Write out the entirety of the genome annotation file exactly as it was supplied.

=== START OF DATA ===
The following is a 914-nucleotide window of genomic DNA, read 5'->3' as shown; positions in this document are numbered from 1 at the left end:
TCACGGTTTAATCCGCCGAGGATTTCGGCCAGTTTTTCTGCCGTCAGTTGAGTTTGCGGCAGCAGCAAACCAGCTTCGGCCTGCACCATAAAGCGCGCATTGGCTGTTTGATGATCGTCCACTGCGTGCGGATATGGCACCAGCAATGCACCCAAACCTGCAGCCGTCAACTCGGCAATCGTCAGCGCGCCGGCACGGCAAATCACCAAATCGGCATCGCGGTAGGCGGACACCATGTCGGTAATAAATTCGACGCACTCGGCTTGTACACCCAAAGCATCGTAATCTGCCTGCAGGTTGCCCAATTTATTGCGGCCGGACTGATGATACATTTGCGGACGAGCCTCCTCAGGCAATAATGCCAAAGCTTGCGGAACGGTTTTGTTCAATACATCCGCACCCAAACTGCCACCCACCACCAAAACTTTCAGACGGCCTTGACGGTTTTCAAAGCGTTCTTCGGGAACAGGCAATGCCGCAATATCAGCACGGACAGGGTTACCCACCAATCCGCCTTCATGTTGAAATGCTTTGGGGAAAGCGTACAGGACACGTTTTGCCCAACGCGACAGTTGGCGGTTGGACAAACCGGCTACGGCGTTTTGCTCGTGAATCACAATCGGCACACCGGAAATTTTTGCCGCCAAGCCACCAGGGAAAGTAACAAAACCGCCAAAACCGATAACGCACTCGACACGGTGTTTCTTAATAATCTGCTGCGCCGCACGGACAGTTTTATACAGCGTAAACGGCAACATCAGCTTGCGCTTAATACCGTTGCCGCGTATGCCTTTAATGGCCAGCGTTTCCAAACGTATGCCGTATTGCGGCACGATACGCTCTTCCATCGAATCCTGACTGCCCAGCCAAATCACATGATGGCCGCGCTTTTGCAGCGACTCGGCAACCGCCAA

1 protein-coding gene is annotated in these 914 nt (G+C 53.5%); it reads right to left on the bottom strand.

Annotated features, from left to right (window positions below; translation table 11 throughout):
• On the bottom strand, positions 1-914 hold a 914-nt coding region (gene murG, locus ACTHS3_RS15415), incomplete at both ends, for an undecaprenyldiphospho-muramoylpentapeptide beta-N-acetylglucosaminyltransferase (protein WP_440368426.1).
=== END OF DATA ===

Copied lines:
The following is a 914-nucleotide window of genomic DNA, read 5'->3' as shown; positions in this document are numbered from 1 at the left end:
TCACGGTTTAATCCGCCGAGGATTTCGGCCAGTTTTTCTGCCGTCAGTTGAGTTTGCGGCAGCAGCAAACCAGCTTCGGCCTGCACCATAAAGCGCGCATTGGCTGTTTGATGATCGTCCACTGCGTGCGGATATGGCACCAGCAATGCACCCAAACCTGCAGCCGTCAACTCGGCAATCGTCAGCGCGCCGGCACGGCAAATCACCAAATCGGCATCGCGGTAGGCGGACACCATGTCGGTAATAAATTCGACGCACTCGGCTTGTACACCCAAAGCATCGTAATCTGCCTGCAGGTTGCCCAATTTATTGCGGCCGGACTGATGATACATTTGCGGACGAGCCTCCTCAGGCAATAATGCCAAAGCTTGCGGAACGGTTTTGTTCAATACATCCGCACCCAAACTGCCACCCACCACCAAAACTTTCAGACGGCCTTGACGGTTTTCAAAGCGTTCTTCGGGAACAGGCAATGCCGCAATATCAGCACGGACAGGGTTACCCACCAATCCGCCTTCATGTTGAAATGCTTTGGGGAAAGCGTACAGGACACGTTTTGCCCAACGCGACAGTTGGCGGTTGGACAAACCGGCTACGGCGTTTTGCTCGTGAATCACAATCGGCACACCGGAAATTTTTGCCGCCAAGCCACCAGGGAAAGTAACAAAACCGCCAAAACCGATAACGCACTCGACACGGTGTTTCTTAATAATCTGCTGCGCCGCACGGACAGTTTTATACAGCGTAAACGGCAACATCAGCTTGCGCTTAATACCGTTGCCGCGTATGCCTTTAATGGCCAGCGTTTCCAAACGTATGCCGTATTGCGGCACGATACGCTCTTCCATCGAATCCTGACTGCCCAGCCAAATCACATGATGGCCGCGCTTTTGCAGCGACTCGGCAACCGCCAA

1 protein-coding gene is annotated in these 914 nt (G+C 53.5%); it reads right to left on the bottom strand.

Annotated features, from left to right (window positions below; translation table 11 throughout):
• On the bottom strand, positions 1-914 hold a 914-nt coding region (gene murG, locus ACTHS3_RS15415), incomplete at both ends, for an undecaprenyldiphospho-muramoylpentapeptide beta-N-acetylglucosaminyltransferase (protein WP_440368426.1).